ISLAMABAD: A week after successfully managing to get two FATF-related bills passed separately from the two houses of parliament, the government now intends to get another crucial bill passed through the joint sitting of parliament on Thursday (today).
The bill is required to meet some conditions of the global money laundering and terror financing watchdog to bring Pakistan out of grey list.
The National Assembly Secretariat on Wednesday issued one-point agenda for the joint sitting which contains only the Mutual Legal Assistance (Criminal Matter) Bill 2020 — the third one to meet some of the conditions of the Financial Action Task Force (FATF) against terrorism.
Realising the fact that the opposition has a slight majority when the two houses will go together into the session, the government on Wednesday engaged the opposition parties at the eleventh hour to seek their support to the bill which provides for exchange of information and criminals with countries.
The opposition has a majority of just nine votes if the two houses are combined together. According to party position, the number of opposition members in the 443-member joint house comes to 226 against 217 treasury members.
Govt plans to pass another crucial FATF-related law; Shahbaz expected to attend session after 10 months
The sources said a meeting between the government and the members of two major opposition parties — the PML-N and the PPP — was held at the residence of National Assembly Speaker Asad Qaiser in which the opposition refused to accept the bill in its existing form and suggested some amendments. Talks were still under way till our going to the press.
Sources in the PML-N told Dawn that party president and Leader of the Opposition in the National Assembly Shahbaz Sharif was expected to attend the session after 10 months. They said all parliamentarians of the PML-N had been directed to ensure their presence in a meeting of the joint parliamentary group before the start of the session.
Talking to Dawn on Monday, Adviser to the Prime Minister on Parliamentary Affairs Babar Awan had expressed the hope that everybody from the treasury and the opposition would play his or her national role and the FATF-related bills would easily be carried through the joint session.
The government had managed to get the Mutual Legal Assistance (Criminal Matter) Bill passed from the National Assembly on Jan 6 after overcoming the customary resistance by the opposition parties, which initially tried to block its passage by challenging the speaker’s ruling on a voice vote allowing Minister of State for Parliamentary Affairs Ali Muhammad Khan to move the bill, but after a 87-83 vote defeat it participated in the process and moved four minor amendments — two of them were even incorporated in the bill.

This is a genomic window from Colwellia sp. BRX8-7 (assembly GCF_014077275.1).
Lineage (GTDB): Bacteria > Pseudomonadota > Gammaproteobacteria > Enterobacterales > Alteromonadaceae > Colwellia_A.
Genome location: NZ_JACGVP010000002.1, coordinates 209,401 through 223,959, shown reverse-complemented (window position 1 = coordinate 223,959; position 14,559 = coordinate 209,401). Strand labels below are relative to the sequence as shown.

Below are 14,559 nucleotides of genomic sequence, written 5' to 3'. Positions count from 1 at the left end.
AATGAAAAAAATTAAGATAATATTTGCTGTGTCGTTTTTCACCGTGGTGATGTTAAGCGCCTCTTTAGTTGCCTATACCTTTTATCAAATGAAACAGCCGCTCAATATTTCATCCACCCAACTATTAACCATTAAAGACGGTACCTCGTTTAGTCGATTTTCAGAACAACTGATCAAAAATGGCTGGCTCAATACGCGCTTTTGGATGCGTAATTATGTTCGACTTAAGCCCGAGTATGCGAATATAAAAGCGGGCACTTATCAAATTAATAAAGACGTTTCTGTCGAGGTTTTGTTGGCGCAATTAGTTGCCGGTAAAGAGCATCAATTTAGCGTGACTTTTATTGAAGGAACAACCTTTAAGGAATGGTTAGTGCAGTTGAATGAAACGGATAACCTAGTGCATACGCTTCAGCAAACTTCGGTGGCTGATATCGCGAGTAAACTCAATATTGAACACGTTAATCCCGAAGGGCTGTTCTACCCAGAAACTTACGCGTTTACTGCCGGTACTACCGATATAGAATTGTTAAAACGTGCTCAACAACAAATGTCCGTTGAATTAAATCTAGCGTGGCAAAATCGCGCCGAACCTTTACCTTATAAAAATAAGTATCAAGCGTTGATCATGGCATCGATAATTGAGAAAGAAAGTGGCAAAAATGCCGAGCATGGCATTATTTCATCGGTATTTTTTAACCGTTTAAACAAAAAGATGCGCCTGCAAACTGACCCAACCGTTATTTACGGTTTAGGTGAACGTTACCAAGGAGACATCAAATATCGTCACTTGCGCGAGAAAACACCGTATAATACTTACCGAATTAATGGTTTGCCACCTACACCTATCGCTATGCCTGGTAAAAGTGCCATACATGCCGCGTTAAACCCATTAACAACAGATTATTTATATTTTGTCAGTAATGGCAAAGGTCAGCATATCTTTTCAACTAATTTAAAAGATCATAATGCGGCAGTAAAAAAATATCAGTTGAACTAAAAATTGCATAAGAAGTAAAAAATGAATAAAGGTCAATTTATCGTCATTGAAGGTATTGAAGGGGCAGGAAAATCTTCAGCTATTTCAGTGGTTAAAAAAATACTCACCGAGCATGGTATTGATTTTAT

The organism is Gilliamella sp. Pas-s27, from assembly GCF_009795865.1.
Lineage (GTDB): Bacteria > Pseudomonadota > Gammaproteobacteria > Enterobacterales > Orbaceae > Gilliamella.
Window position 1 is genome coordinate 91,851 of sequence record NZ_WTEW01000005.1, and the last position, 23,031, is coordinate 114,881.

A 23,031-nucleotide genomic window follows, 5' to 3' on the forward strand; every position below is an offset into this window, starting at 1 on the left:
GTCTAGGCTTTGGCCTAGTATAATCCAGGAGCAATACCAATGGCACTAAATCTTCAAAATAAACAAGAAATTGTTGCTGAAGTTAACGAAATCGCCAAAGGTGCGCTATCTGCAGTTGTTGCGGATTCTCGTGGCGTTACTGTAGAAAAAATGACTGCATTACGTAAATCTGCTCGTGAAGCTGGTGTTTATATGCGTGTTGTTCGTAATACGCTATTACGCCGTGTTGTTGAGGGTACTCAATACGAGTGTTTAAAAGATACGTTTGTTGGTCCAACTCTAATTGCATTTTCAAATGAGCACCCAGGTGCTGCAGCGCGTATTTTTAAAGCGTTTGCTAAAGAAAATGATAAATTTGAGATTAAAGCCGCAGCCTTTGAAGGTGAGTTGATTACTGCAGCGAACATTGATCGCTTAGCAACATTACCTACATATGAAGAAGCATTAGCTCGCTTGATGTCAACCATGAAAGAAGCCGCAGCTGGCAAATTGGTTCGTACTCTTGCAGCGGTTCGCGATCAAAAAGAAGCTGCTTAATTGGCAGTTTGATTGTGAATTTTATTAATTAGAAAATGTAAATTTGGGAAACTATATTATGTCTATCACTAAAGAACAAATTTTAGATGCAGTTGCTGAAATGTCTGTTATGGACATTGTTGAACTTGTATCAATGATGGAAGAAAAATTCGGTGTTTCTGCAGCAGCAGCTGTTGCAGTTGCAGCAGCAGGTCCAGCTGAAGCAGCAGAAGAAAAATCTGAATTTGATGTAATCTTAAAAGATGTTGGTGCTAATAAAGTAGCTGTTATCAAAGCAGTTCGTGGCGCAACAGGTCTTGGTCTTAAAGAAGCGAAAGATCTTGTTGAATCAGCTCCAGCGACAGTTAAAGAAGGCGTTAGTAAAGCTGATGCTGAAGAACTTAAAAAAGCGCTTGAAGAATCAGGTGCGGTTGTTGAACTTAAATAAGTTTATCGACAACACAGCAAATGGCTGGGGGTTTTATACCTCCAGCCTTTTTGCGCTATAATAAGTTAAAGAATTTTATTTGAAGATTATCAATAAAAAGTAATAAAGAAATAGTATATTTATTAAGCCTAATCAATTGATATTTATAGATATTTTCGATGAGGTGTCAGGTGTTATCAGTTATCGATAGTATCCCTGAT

The opposition had termed the bill against fundamental rights of people, claiming that after its passage, the government would be able to seek information from foreign countries and extradite its own citizens on the demand of other countries even without signing a treaty.
It had objected to “unfettered powers” given to the interior secretary to seek information about foreign bank accounts and transactions made by any citizen. It had also objected to a clause in the bill which allowed the government to hand over individuals to countries even without demand.
The bill, however, could not sail through the Senate, where the opposition is in majority, within 90-day constitutional time frame, forcing the government to get it passed through the joint sitting.
Under the law, the government would be able to make mutual legal assistance request to a country to “inquire about the location and identification of witnesses, suspects, perpetrators and offenders; have evidence taken or documents or other articles produced; obtain search warrants or other lawful instruments authorising a search for evidence relevant to investigations or proceedings in Islamic Republic of Pakistan, located or as permissible under the domestic law of that country believed to be located in that country and if found, to seize them as permissible under the domestic law of that country; freeze or seize properties that may be the subject of investigations or proceedings through relevant legal process in that county; and transfer in custody to Islamic Republic of Pakistan a person in foreign country who consented to assist Islamic Republic of Pakistan in the relevant investigation or proceedings”.
Published in Dawn, August 6th, 2020